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Australia Nut Conference

Shaping the future of nuts

21 - 22 April 2015

Australia Nut Conference logo


Visitors to this month’s Australian Nut Conference can hear about the broad range of leading-edge sensor-based sorting systems available from TOMRA Sorting Food.

Held every two years, the Australian Nut Conference boasts high quality speakers, sponsors and exhibitors and has developed into a key event for the nut industry supply chain. This year’s conference takes place at the Swissotel in Sydney, from April 20 to 22. TOMRA’s experts will be in Booth 1.

TOMRA’s specialists will be ready to discuss a variety of nuts sorting solutions, including the Nimbus BSI, Ixus Bulk, Genius and Helius. Additionally, they will provide valuable information about Advanced Foreign Material Detection and the Detox solution, which detects harmful aflatoxins.

All these TOMRA systems can work with a very wide variety of nuts, including almonds, cashews, hazelnuts, peanuts, pecans, pistachios and walnuts, to enhance the quality, safety and salability of customers’ output and protect their brands.

Karel Strubbe, TOMRA Sorting Food's sales manager for the Americas and Oceania, said: “The Nimbus BSI optical sorter uses a range of technologies to remove unwanted material. It includes our unique biometric signature identification technology, which detects important characteristics of objects it scans and compares them to features in its stored database, to determine whether they should be accepted or rejected. Features of the machine include pre and reverse recycle sorts and a huge contrast between good and bad objects.

“Benefits of the Nimbus BSI are its user-friendliness – it is easy to set and operate, with one program fitting all nut varieties - requires little maintenance, offers high capacity and optimised sorts, as well as increased uptime, quality, throughput and yield.”

Mr Strubbe said: “Like the Nimbus BSI, the Genius optical belt sorting machine uses various technologies to remove a range of defects, including all unwanted discolorations and foreign materials. The system is user-friendly, demands little maintenance, is modular and upgradeable, delivers gentle handling, offers high capacity, provides very fast payback on investment and supplies consistent, long-life accuracy.”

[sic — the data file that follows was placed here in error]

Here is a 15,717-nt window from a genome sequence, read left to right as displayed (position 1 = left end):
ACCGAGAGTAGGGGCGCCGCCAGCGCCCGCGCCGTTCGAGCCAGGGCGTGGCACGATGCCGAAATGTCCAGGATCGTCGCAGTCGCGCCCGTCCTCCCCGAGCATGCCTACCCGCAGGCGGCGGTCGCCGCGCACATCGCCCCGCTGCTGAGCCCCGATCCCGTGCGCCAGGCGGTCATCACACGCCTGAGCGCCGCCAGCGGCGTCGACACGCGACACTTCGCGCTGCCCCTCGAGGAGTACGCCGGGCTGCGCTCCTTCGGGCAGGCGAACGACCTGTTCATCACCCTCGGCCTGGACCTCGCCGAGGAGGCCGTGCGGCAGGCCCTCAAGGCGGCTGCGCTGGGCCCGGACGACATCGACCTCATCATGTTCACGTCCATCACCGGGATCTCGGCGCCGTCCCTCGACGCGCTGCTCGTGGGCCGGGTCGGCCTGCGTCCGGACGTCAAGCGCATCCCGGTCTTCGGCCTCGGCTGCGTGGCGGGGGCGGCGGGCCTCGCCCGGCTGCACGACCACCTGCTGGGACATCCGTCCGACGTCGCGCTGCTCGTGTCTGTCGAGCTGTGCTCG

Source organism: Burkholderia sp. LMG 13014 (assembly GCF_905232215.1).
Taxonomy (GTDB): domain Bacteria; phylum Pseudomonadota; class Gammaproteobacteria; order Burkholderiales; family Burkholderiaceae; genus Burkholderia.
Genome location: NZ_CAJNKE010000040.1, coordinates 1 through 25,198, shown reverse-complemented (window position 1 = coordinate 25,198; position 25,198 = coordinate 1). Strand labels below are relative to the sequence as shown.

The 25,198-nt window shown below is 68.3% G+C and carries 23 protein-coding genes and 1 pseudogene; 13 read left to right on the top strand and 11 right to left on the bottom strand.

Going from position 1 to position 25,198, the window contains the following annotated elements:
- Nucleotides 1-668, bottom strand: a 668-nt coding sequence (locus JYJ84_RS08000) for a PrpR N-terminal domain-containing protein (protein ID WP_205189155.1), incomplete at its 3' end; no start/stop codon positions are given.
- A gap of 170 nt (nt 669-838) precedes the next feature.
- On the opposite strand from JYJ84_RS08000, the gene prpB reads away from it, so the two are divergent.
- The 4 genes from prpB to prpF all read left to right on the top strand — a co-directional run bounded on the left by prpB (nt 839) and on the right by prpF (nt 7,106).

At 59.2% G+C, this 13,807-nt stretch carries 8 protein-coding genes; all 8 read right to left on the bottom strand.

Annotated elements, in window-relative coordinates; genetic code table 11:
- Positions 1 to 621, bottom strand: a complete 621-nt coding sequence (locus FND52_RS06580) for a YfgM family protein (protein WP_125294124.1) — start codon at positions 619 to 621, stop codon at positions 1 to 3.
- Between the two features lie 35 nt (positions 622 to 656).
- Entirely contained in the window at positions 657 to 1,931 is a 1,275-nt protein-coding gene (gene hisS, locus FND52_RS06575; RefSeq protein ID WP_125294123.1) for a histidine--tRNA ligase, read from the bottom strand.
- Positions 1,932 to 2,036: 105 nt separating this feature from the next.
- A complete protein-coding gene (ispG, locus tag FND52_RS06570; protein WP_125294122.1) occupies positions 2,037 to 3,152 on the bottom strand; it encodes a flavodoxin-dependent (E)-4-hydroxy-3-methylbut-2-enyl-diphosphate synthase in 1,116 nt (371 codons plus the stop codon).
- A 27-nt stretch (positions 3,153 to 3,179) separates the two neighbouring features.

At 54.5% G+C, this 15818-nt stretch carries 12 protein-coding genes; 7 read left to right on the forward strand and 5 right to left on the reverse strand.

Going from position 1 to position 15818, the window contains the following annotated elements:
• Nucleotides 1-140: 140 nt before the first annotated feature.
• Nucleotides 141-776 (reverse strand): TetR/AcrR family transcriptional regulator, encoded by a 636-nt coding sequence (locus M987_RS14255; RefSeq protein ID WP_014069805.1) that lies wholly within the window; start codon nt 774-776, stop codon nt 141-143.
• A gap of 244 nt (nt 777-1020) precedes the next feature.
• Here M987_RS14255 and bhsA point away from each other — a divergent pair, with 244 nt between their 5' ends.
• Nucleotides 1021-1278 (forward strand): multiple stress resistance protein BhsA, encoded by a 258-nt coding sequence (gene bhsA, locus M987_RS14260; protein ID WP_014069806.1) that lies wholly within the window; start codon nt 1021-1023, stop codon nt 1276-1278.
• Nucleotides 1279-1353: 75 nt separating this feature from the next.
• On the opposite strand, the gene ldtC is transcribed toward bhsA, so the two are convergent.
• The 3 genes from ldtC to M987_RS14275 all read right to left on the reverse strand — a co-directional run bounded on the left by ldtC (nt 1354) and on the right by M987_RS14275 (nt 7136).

The Ixus Bulk sorter uses the latest x-ray and imaging technology to guarantee the effective removal of metal, stones, pits, glass, high density plastics and other objects. Benefits for customers include its superior safety, minimized yield loss, ease-of-use and integration with other TOMRA equipment, flexibility and unparalleled throughput.

TOMRA’s Helius free-fall sorter specializes in free-flowing, dry products, including nuts, and removes defects by sorting according to biological characteristics, damage and moisture content.

The Helius systems are low maintenance, easy to operate and deliver maximum efficiency in all conditions. In addition, they have small footprints and are self-learning. Different laser technologies are available, which can be tailored to customer applications, and the Helius offers synchronization between low and high capacities, plus unvarying precision during its lengthy lifetime.

Mr Strubbe said: “Visitors can also find out about our revolutionary Detox optical sorting system, which detects and rejects aflatoxin – one of the world’s most toxic substances and a cause of serious health problems.

“The Detox illuminates the product flow at a particular wavelength, causing the light to show a distinctive pattern when reflected by the fungus. The system then removes any nut infected with aflatoxin, even at high flow rates and despite this ‘fingerprint’ being of low intensity and invisible to the human eye.

“The Detox can be provided with a rear ejection system, to increase efficiency and reduce air consumption. Its technology can also be installed on different TOMRA machines, including the Helius and Nimbus.”

21 - 22 April, 2015

Booth 1


68 Market Street


New South Wales 2000


  • The Australian Nut Conference official website.